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I've got three systems at home. Two of them run Linux, and my primary system runs Windows 10. To be more specific, the Linux systems run Mint and use the Cinnamon desktop environment.

Now just to test things out, I installed Mint on my main system and connected successfully to the other two successfully. However, under windows 10, I seem to have trouble connecting using either VNC or RDP protocols.

I first tried using TightVNC, having the viewer software on my Windows system, and tightvncserver installed on the Linux systems. Putting the IP address of one of the Linux systems into the viewer will then prompt me for a password, which it accepts, and then it shows me a grey screen with a X for a mouse cursor.

From this, I gathered that something must be going through on the network, so router issues aren't the cause. Regardless, I decided to try RDP.

I installed xrdp on the Linux systems and tried connecting using the built in tool mstsc.exe. Entering the IP address and nothing else will open up the black screen which asks for which connection protocol to use. As expected, none of the non RDP protocols worked, giving me connection errors, but none of the RDP options worked either. That is, rdp-any, freerdp-any, or sesman-x11rdp. The first fails, the second freezes, and the third just closes mstsc completely.

So now the question is, what is the cause? Did I fail to configure something on the Linux end, or is there something else I need to do on the Windows end? I've followed multiple guides online to try and set things up, but none have worked. At the moment, the only way I can connect to the Linux systems is by using TeamViewer, but via the internet, not via LAN.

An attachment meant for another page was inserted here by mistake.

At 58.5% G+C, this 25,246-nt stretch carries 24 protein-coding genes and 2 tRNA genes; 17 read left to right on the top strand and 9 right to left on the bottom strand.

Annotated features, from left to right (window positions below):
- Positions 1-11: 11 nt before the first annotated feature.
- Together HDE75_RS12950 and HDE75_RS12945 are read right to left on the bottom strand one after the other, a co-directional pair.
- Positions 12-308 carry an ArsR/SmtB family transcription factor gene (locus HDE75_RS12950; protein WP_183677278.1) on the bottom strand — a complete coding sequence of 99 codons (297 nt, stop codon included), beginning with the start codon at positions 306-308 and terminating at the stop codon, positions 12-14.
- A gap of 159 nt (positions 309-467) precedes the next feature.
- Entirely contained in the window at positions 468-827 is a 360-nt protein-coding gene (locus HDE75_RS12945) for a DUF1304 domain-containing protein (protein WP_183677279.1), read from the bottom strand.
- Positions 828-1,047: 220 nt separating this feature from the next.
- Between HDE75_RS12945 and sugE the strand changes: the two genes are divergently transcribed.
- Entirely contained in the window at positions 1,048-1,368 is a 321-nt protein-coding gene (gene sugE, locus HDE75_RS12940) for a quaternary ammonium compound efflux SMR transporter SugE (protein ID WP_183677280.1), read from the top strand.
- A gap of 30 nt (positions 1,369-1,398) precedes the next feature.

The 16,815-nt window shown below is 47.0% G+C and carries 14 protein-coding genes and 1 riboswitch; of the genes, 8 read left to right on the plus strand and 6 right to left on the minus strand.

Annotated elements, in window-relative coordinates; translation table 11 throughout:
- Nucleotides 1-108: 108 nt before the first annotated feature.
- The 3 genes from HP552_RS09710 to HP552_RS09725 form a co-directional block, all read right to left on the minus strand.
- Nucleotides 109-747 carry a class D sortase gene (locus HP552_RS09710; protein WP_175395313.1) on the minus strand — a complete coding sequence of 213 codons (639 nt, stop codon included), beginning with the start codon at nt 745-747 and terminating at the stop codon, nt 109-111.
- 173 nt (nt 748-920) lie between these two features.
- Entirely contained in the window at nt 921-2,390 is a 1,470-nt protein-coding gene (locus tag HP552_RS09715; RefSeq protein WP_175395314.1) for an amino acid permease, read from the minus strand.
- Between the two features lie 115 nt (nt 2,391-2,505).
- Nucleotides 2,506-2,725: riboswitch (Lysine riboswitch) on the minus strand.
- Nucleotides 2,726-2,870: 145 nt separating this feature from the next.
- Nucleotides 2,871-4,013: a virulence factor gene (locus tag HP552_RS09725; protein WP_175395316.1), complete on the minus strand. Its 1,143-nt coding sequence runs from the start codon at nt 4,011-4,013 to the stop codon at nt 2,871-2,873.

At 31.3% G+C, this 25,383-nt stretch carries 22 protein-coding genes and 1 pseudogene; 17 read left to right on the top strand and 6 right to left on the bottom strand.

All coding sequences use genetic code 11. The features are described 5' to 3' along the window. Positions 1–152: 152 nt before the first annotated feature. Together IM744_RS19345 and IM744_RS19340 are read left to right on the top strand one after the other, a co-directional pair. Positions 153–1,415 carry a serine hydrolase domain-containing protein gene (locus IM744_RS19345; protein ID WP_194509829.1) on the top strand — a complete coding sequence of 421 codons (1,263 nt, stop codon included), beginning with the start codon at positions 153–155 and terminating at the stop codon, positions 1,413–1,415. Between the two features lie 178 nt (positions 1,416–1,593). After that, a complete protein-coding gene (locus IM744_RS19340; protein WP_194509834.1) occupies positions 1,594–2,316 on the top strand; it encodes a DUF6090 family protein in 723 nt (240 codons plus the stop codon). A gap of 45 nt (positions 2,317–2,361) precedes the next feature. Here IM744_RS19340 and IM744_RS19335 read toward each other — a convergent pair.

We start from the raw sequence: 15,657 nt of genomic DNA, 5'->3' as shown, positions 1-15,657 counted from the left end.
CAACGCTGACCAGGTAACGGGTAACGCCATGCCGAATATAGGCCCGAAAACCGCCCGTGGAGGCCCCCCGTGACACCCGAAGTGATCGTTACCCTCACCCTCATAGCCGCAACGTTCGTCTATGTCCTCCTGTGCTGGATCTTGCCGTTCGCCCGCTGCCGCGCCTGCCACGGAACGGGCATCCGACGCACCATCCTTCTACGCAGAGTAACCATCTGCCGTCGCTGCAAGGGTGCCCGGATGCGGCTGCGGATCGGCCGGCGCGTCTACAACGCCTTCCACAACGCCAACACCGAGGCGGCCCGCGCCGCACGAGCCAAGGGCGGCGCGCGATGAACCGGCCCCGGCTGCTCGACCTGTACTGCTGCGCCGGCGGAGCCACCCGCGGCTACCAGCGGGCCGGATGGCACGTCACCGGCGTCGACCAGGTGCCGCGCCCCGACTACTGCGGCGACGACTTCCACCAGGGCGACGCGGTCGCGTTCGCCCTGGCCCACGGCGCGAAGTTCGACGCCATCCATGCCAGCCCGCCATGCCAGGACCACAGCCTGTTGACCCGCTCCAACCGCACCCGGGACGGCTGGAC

I have purged all VNC/RDP software from my Linux systems, so I'm ready to start all over. I'd prefer to use mstsc from my Windows system, but I'm willing to settle for TightVNC as well.

EDIT: To be clear, the intention is to control the same desktop, not a new desktop on the Linux systems.

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1) tightvnc can only be used as an "extra" or "virtual" X server that is not connected to the visible desktop. As you can see from man vncserver:

vncserver is a wrapper script for Xvnc, the free X server for VNC (Virtual Network Computing). It provides all capabilities of a standard X server, but does not connect to a display for itself. Instead, Xvnc creates a virtual desktop you can view or control remotely using a VNC viewer.

That's where the tight in the name comes from: By only providing a virtual X server and not bothering with the real display, the codebase can be much more lightweight.

2) I am not familiar with xrdp, but I believe it just provides a bridge between the RDP protocol and the VNC protocol. So you'd still need a VNC server to connect it to.

3) If you want a VNC server that is connected to the visible display, you need x11vnc.

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I belive you have to set-up the "window manager" for the user you used to log-in with username and password if you ended up in vnc with a grey desktop and an X as mouse cursor. (you were asked also for login, not only password, right?)

Set-up a "window manager" for that user and/or check if you need to set-up a graphical login manager for your tightvncserver.

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